Cyber Strategy Is Not a Synonym for Tech Stack
Craig BurlandCraig Burland

Cyber Strategy Is Not a Synonym for Tech Stack

By Craig Burland, CISO, Inversion6

Formula 1 (F1) is the pinnacle of motor racing. Winning means staying on the grid. Losing can mean going out of business. The cars, marvels of engineering, cost millions and epitomize automotive technology. But without a skilled driver, a responsive pit team, and a meticulously executed race strategy, that car won’t cross the finish line. Likewise, in cybersecurity, a top-notch tech stack isn’t the sole determinant of success. It requires an intricate dance of skilled people, tuned processes, and a well-crafted strategy to steer clear of digital pitfalls.

Not long ago, I witnessed a cybersecurity event where the victim, protected by millions of dollars of best-in-class technology, floundered with how to respond to an intruder in their environment.  Every dollar of cybersecurity investment had been allocated to technology, leaving them bankrupt in people or process knowledge about how to use the tools at hand.  The organization survived the incident, but it was a teachable moment — an example of lessons that should be learned.

People: The Drivers of Cybersecurity

In 2017, Maersk fell victim to the devastating NotPetya ransomware, bringing its operations to a grinding halt. The company’s IT professionals emerged as unsung heroes during this crisis. Acting swiftly, they isolated compromised systems to halt the malware’s spread, and in an extraordinary effort, rebuilt the entire IT infrastructure—from reinstalling thousands of servers and PCs to restoring crucial applications—in a mere ten days. Their rapid response, combined with transparent communication and collaboration with external cybersecurity experts, enabled Maersk to recover from a situation that could have otherwise spelled disaster. The team’s tenacity and strategic foresight not only restored operations but fortified Maersk’s digital defenses for the future.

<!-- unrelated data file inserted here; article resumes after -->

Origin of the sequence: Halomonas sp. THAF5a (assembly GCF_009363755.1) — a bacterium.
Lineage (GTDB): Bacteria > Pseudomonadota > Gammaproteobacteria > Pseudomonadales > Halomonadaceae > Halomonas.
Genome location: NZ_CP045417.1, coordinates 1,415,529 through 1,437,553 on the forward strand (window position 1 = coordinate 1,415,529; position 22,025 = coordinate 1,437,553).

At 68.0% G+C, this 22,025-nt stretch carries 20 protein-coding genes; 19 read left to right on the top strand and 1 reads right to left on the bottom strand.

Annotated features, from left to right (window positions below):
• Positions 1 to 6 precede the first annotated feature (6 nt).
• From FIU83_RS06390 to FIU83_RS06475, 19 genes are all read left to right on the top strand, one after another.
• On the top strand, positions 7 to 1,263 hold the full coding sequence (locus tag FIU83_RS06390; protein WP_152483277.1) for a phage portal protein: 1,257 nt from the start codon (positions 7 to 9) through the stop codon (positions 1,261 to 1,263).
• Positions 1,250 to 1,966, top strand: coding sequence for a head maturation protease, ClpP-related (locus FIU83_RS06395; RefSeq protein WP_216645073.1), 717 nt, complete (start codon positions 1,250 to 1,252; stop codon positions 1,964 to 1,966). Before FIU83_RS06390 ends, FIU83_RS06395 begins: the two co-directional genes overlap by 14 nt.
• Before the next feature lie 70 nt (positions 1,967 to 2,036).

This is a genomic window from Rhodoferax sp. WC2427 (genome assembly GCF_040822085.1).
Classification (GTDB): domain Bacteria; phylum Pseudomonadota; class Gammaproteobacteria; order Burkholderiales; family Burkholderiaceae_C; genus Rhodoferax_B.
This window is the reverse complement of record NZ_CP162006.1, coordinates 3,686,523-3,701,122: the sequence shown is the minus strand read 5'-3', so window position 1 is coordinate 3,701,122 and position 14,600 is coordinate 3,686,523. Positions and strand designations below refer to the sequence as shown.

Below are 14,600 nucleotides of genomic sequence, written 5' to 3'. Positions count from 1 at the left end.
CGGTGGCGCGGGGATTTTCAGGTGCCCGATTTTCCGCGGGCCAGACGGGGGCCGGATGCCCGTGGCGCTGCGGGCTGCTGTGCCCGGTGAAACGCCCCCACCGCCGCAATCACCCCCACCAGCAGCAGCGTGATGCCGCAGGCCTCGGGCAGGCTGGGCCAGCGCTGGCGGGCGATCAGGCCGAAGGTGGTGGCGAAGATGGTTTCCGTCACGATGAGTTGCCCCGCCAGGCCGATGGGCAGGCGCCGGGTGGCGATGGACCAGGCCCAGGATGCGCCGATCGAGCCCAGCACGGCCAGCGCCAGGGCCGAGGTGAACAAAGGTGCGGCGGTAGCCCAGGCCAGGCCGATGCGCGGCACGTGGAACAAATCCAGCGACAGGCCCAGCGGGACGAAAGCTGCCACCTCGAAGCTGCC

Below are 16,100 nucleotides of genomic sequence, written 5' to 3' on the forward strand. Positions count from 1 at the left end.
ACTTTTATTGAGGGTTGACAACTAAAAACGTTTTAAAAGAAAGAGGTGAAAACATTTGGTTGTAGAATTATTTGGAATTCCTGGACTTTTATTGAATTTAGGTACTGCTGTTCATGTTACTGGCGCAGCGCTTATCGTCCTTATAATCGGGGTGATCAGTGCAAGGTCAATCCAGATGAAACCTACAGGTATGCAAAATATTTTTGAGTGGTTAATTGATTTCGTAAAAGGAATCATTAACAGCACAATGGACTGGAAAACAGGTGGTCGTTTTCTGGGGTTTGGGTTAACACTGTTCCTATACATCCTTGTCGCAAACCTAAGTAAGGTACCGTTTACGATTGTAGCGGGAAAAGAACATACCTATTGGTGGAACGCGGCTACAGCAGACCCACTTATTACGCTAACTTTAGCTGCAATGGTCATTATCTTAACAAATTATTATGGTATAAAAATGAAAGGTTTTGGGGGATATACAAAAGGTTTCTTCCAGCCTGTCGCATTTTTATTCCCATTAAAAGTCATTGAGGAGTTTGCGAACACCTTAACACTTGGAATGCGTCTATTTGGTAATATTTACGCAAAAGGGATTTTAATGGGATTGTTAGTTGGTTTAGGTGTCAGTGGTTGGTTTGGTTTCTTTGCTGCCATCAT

Moreover, the human aspect isn’t limited to the IT department. A comprehensive cybersecurity approach necessitates an organization-wide culture of awareness. Gartner’s assertion that over 90% of data breaches result from human error underscores this. It’s not just about having cybersecurity experts on board; it’s about ensuring every individual in the organization understands their role in maintaining cyber hygiene. The parallel in F1? While the driver is the face of the race, it’s the collective effort of the entire team, from engineers to analysts, that determines success. In the cyber world, every employee, from the CEO to the intern, plays a pivotal role in defense.

Process: The Pit Stop Strategy

Processes are the backbone of any effective cybersecurity framework. Processes in cybersecurity act as the glue holding all facets of defense together. A potent illustration of this concept can be found in the 2013 breach of Target. While the breach itself was significant—compromising the personal data of millions of customers—it was the nuances of how it played out that spotlighted the importance of processes.

The attackers initially gained access through a third-party HVAC vendor’s network, demonstrating the need for rigorous processes when it comes to third-party access controls and vendor management. Even as the breach unfolded, Target’s security tools detected the intrusion. However, a lack of an efficient response process meant that these alerts went unheeded. This oversight accentuates how critical processes are: advanced detection systems are useless if there’s no structured protocol to act upon the alarms they raise.